Weight is an issue; it just doesn't define whether a dancer is dancing ballet. The aesthetic for ideal and acceptable weight for professional dancers has changed over the years. Balanchine, who used to urge his ballerinas to thinness, didn't let weight stop him from recognizing and falling in love with the young Suzanne Farrell, one of those he urged, or from keeping Gloria Govrin in his Company for many years, creating new roles for her, and even casting her in a televised version of Apollo. But the current aesthetic of thinness and whether it is necessary is one that is argued vociferously, with many definitions of "too thin," "too heavy," and "just right." While modern dance has traditionally accepted a broader range of body types (and hair lengths), I don't think it's a coincidence that one of the most acclaimed dancers in Mark Morris Dance Group, Julie Worden -- the female equivalent of a heartthrob -- looks more like a ballerina than your average modern dancer.

In my opinion, an even bigger question than whether weight discrimination leads to a lot of unhealthy and malnourished ballerinas -- many of whom smoke like chimneys -- is whether it leads to unhealthy and malnourished girls and teenagers who fight their weight to in order to become professional ballet dancers.

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This is ballet only in its extended sense. In some circles, it would be quite all right to define "Appalachian Spring" as a ballet. In ballet circles, it would cause several cases of apoplectic rage. Martha Graham was a modern dance dancer and choreographer.

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So, right now, what is the ideal ballerina figure, i.e. weight or size?

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Joe, I think it's difficult to give an ideal weight, as that will vary so much with height and other factors such as bone density. Besides, the ideal "look" varies a lot by company. Some companies do look for body "types" (I'm told; I'm not an expert on this by any means), but I think that has more to do with proportions, i.e. arms and legs in relation to torso. Other companies have a reputation for being more forgiving of body type.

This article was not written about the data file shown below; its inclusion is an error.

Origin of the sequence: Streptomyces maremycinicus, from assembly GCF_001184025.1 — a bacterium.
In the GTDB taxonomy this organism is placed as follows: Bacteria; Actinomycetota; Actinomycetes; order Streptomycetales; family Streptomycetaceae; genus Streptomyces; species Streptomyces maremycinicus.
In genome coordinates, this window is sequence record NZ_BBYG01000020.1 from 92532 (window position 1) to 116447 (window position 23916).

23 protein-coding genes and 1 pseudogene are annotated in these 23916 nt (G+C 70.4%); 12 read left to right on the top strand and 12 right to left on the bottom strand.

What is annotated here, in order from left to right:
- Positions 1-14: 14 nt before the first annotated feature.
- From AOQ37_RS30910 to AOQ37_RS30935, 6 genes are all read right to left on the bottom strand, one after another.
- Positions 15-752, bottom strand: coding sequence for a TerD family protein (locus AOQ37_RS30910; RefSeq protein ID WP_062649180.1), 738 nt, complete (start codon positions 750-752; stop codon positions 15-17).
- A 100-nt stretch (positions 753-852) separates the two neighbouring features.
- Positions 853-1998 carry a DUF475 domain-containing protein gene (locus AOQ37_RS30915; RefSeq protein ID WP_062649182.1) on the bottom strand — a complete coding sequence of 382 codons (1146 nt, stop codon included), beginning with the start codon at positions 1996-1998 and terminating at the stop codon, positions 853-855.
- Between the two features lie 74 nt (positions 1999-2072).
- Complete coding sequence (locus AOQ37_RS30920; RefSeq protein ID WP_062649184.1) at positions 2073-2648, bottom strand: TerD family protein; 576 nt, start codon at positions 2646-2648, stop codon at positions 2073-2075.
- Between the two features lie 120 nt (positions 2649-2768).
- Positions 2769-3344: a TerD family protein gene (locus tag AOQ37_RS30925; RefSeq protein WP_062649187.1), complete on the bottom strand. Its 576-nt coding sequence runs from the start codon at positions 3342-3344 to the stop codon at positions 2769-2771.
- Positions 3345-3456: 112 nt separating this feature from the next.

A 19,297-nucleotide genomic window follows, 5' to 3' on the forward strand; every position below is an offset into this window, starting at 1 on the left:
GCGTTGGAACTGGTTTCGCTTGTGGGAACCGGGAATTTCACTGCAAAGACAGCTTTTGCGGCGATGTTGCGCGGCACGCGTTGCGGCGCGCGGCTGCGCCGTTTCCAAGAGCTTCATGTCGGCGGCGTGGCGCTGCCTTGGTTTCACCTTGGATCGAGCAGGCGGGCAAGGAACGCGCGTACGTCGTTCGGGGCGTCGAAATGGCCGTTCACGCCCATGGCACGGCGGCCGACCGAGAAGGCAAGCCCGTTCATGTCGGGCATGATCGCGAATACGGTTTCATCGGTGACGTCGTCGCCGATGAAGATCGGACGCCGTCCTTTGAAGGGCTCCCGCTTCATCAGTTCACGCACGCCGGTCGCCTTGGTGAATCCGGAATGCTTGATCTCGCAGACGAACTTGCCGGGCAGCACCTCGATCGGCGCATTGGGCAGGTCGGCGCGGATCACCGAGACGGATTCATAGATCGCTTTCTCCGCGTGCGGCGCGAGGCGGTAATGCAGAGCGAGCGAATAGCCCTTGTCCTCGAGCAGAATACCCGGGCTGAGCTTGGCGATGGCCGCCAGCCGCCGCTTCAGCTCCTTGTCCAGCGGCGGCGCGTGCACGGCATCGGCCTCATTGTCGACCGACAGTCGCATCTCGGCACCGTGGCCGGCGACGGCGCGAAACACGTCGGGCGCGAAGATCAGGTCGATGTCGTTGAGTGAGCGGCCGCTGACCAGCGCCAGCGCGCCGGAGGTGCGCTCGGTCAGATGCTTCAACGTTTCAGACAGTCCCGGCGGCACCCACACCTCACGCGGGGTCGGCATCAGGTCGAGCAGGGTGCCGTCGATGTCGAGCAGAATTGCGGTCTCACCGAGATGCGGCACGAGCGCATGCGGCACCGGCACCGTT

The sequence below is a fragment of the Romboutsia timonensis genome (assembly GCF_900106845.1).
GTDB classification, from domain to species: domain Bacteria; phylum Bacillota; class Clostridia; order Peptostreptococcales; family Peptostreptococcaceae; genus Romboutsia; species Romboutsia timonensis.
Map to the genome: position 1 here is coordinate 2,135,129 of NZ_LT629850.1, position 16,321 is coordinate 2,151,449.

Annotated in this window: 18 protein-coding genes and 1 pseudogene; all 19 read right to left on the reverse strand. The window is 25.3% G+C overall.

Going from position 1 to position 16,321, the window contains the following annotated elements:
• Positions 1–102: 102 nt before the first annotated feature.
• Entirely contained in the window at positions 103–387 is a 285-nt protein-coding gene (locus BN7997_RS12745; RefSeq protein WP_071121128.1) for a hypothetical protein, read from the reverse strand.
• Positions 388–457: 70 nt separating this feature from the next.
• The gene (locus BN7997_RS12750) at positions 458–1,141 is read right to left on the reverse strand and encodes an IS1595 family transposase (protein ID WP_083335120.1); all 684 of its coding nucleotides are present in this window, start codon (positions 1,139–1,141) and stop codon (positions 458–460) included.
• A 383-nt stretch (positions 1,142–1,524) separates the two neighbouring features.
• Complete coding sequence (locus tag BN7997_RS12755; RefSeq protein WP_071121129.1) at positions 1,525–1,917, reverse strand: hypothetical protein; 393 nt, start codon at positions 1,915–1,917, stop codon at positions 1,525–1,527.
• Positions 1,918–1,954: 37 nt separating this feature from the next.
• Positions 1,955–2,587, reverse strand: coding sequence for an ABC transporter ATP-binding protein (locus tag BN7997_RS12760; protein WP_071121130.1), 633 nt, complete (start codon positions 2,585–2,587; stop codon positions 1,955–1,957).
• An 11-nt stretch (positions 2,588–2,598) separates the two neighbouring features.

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And some companies go out of their way to find marvelous dancers that don't fit anybody's idea of ideal, physically, but who can really dance! The case of the "Voluminous Ballet" is an extreme, but sight unseen, I'd have to stack their work with the modern dance companies, as the dancers use naturalistic movement, and their very size to create the stage pictures. I won't be looking for a Swan Lake from them anytime soon.

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Right! The Joffrey Ballet has a male dancer who, at 6'4" or so, literally stands head and shoulders over the other dancers. But, man, can he dance!

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Also, it is important to remember that in addition to being artists, ballet dancers are extraordinary athletes, and like athletes in sports, they must be in condition to move quickly and precisely, to jump high, to cover space efficiently.

At ABT, for example, women range from Misty Copeland, who is petite and muscular, to Carmen Corella, who is tall and willowy.

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This is ballet only in its extended sense.  In some circles, it would be quite all right to define "Appalachian Spring" as a ballet.  In ballet circles, it would cause several cases of apoplectic rage. 

Especially on Ballet Alert.

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I would like to add a couple of things: First of all, for most female ballet dancers the issue is more of a desire to achieve a certain body shape, as opposed to an actual need to lose pounds or fat. And because of the inevitable frustration that occurs when trying to change the unchangeable, we see the tendency of (especially young) female ballet dancers towards disordered eating habits in an attempt to get different physical attributes through weight loss.

Also, most ballet schools (and companies as well) nowadays emphasize health first and foremost. Student dancers with genuine weight problems are usually given lots of good guidance and sound, practical advice and help.

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I remember watching the news several years ago where there was a controversy concerning a russian ballet dancer. I believe she got fired because her company felt she was overweight. Should she have been fired, was she really overweight?